# How to transform integral after coordinate transformation

Consider the Cartesian coordinate system with a vector $$f=(a(x^2+y^2)^{N/2}\cos(N\theta),a(x^2+y^2)^{N/2}\sin(N\theta),bz)$$where $$a,b\in\mathbb{R}$$ fixed and $$N$$ is an integer.
For $$f'=f/|f|$$, I want to determine the integral $$\int_{-\infty}^{\infty}\int_{-\infty}^{\infty}f'\cdot\left(\frac{\partial f'}{\partial x}\times\frac{\partial f'}{\partial y}\right) dxdy.$$

To do that, we transform to "almost spherical" coordinates
$$r=\sqrt{a^2(x^2+y^2)^N+b^2z^2}$$
$$\tan\theta=\frac{y}{x}$$
$$\tan\phi=\frac{a(x^2+y^2)^{N/2}}{bz}$$
with $$\theta\in[0,2\pi]$$, $$\phi\in[0,\pi]$$.

How do I rewrite the integral to these new coordinates?

I find that $$f=(r\sin\phi\cos(N\theta),r\sin\phi\sin(N\theta),r\cos\phi)$$ and $$f'=(\sin\phi\cos(N\theta),\sin\phi\sin(N\theta),\cos\phi)$$, but how do I rewrite $$\frac{\partial f'}{\partial x}\times\frac{\partial f'}{\partial y}$$?

• Recall the chain rule: $\frac{\partial f'}{\partial x} = \frac{\partial f'}{\partial r}\frac{\partial r}{\partial x}+\frac{\partial f'}{\partial \theta}\frac{\partial \theta}{\partial x}+\frac{\partial f'}{\partial \phi}\frac{\partial \phi}{\partial x}$, and similarly for $\frac{\partial f'}{\partial y}$. – user3482749 Dec 27 '18 at 16:49
• @user3482749 And how do the integral variables change? We integrate over $x$ and $y$ from $-\infty$ to $\infty$, what does that become in the new coordinates? – Pierre LeFèvre Dec 27 '18 at 17:33

First, to answer your question, you need to find the Jacobian Matrix $$\mathcal{J}$$ between the 2 set of coodinates. And then $$dxdy = |\mathcal{J}|drd\theta$$, where $$|\mathcal{J}|$$ is the determinant of the Jacobian Matrix.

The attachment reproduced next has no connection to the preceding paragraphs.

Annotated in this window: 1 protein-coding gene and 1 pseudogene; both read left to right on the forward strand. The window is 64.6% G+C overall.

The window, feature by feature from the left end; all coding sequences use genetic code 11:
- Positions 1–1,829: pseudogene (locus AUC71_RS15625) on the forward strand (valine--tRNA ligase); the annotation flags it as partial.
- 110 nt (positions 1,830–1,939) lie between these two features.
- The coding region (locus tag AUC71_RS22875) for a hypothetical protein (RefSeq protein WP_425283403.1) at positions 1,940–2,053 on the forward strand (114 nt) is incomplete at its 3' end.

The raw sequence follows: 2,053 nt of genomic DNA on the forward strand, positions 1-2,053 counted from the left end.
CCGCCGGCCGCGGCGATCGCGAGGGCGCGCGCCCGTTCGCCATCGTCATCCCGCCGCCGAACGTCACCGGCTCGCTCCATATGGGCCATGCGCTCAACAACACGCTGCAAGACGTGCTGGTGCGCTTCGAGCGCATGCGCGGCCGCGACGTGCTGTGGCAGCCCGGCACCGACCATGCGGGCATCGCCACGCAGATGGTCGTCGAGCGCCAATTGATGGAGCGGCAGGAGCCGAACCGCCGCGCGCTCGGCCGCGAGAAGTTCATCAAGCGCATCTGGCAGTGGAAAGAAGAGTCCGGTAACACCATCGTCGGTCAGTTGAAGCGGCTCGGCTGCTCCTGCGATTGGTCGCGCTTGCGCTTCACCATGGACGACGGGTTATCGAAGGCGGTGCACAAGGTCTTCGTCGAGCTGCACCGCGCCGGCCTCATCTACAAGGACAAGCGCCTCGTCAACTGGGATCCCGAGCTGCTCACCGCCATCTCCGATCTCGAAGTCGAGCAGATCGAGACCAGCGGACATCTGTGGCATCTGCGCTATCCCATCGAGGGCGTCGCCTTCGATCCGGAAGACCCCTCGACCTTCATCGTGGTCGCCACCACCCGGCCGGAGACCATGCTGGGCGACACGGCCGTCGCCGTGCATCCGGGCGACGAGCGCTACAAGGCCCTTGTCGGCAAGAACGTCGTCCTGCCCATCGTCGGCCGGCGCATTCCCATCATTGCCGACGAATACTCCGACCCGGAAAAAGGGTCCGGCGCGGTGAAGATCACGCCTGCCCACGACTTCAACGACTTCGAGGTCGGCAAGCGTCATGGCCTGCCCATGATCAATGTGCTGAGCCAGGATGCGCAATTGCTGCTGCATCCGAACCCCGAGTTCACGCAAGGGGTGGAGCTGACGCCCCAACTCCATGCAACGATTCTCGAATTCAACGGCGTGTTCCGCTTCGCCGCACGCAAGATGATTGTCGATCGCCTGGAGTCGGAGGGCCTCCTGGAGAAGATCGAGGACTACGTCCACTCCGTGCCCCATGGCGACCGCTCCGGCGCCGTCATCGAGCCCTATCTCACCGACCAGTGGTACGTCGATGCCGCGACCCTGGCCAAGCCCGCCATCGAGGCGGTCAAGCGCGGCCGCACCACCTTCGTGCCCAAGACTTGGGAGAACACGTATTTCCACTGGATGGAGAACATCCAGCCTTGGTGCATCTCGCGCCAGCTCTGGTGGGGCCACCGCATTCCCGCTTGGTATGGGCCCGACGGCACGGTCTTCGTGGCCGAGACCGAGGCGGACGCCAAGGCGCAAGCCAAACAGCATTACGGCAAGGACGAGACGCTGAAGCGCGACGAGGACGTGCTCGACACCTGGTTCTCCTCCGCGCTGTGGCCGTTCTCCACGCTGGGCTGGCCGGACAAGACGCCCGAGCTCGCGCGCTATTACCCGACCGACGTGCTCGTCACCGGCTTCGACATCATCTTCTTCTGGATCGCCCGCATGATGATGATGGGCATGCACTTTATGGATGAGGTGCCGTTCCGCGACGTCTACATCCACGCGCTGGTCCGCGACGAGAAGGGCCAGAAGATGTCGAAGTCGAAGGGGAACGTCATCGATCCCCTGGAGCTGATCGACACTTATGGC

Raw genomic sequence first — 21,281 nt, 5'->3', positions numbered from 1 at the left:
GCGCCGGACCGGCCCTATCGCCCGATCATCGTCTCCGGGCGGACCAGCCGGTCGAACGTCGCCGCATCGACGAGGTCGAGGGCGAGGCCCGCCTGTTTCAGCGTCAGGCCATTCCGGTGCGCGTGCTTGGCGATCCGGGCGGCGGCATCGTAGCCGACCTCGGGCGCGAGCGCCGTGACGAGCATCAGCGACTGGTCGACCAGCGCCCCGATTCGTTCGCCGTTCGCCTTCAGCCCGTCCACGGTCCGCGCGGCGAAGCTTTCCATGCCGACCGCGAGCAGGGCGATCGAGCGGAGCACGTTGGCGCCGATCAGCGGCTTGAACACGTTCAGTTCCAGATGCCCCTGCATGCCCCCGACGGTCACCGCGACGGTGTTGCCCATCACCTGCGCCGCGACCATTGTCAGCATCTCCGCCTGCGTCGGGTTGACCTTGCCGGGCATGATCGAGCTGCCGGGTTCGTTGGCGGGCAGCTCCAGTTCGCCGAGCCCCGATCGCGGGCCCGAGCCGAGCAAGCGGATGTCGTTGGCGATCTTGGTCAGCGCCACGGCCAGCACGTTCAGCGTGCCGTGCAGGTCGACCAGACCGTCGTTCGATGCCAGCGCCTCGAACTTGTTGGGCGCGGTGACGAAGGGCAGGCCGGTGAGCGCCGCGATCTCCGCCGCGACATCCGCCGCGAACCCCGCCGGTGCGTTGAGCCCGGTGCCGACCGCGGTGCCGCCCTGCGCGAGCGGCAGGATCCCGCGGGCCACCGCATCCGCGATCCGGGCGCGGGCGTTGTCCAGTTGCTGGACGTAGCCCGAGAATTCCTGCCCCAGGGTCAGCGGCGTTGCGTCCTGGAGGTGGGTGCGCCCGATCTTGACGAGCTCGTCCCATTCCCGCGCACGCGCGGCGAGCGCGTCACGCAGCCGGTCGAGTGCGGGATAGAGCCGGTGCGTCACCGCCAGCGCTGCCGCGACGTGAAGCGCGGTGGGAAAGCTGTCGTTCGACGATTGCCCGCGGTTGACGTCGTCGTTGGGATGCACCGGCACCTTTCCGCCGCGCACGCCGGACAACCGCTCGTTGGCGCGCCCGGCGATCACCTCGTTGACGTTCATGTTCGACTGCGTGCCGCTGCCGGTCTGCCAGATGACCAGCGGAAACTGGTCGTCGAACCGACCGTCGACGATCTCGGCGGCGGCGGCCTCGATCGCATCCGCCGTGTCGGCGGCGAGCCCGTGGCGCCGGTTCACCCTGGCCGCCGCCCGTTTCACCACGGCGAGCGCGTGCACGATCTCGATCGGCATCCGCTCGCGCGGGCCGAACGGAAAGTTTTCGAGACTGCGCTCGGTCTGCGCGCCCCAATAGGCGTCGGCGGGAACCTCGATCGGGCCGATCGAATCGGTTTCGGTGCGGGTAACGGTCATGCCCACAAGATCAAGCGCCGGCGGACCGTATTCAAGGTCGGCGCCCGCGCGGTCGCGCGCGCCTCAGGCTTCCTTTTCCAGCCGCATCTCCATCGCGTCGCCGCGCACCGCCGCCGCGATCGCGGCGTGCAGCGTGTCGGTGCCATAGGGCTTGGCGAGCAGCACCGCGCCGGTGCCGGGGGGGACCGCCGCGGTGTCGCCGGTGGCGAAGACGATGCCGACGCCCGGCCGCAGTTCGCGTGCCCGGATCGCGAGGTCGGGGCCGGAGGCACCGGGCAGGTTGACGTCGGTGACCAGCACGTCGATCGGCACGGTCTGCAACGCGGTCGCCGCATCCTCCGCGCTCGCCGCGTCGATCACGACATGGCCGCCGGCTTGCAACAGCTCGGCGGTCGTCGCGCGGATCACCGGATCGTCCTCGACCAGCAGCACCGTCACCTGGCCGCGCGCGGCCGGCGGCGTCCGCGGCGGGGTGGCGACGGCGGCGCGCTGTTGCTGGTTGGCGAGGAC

There are a couple more problems in your thinking

• Your original integral is 2-D, I feel it is better to just think $$z$$ as a constant and ignore the third coordinate $$z$$ (or $$\phi$$) in the transformation
• $$f$$ is a vector already, then $$f'$$ is a very confusing notation. It can be a matrix (gradient) $$f' = [\partial_x f, \partial_y f, \partial_z f]$$ It can be a vector (curl) $$f' = \nabla \times f$$ It can also be a scalar (divergence) $$f' = \nabla \cdot f$$

not sure which one you are referring to , but I guess it is the third one

• I noticed that $$\theta$$ is not a new variable you defined, it is already in the definition of your $$f$$ function. Is your transformation definition of $$\theta$$ consistent with the meaning of $$\theta$$ in $$f$$ function?

So if you define the transformation between $$x,y$$ and $$r,\theta$$ as $$r = a(x^2 + y^2) ^{N/2} \quad \tan\theta = \frac{y}{x}$$

Your Jacobian matrix is $$\mathcal{J} = \begin{bmatrix} \frac{\partial x}{\partial r} & \frac{\partial x}{\partial \theta} \\ \frac{\partial y}{\partial r} & \frac{\partial y}{\partial \theta} \\ \end{bmatrix} = \begin{bmatrix} \frac{2}{Nr}(\frac{r}{a})^{2/N}\cos\theta & -(\frac{r}{a})^{2/N}\sin\theta \\ \frac{2}{Nr}(\frac{r}{a})^{2/N}\sin\theta & (\frac{r}{a})^{2/N}\cos\theta \\ \end{bmatrix}$$

so

$$dxdy = |\mathcal{J}|drd\theta = \frac{2}{Nr}\left(\frac{r}{a}\right)^{4/N}drd\theta$$

Just a sanity check, when $$N=2, a=1$$, we can observer that it falls back to the form of polar cooridnate $$dxdy = rdrd\theta$$

• Thanks for the reply! Just to clarify on the points you made: $f'$ is my (indeed poor) notation for the unit vector in the direction of $f$, i.e. $f':=f/|f|$. Further $\theta$ is indeed consistent with the $\theta$ in $f$. Nice username btw :) – Pierre LeFèvre Dec 27 '18 at 21:47
• So to find $dx$, $dy$ in the integral we basically take $\theta=\pi/2$. Must we also fill that in in our expression for $f’\cdot (\partial_x f’\times \partial_y f’)$? – Pierre LeFèvre Dec 28 '18 at 9:25
• Oh sorry I missed your definition of $f'$, now it makes sense. I will update the solution later (probably tonight). btw. I don't understand your comment about $\theta=\pi/2$. There is no dependence of $\theta$ in the conversion of $dxdy$ because all $\theta$ cancels out in the $\cos^2\theta + \sin^2\theta=1$ calculation. Maybe you misunderstand how to calculate the determinant of a matrix. – MoonKnight Dec 28 '18 at 18:36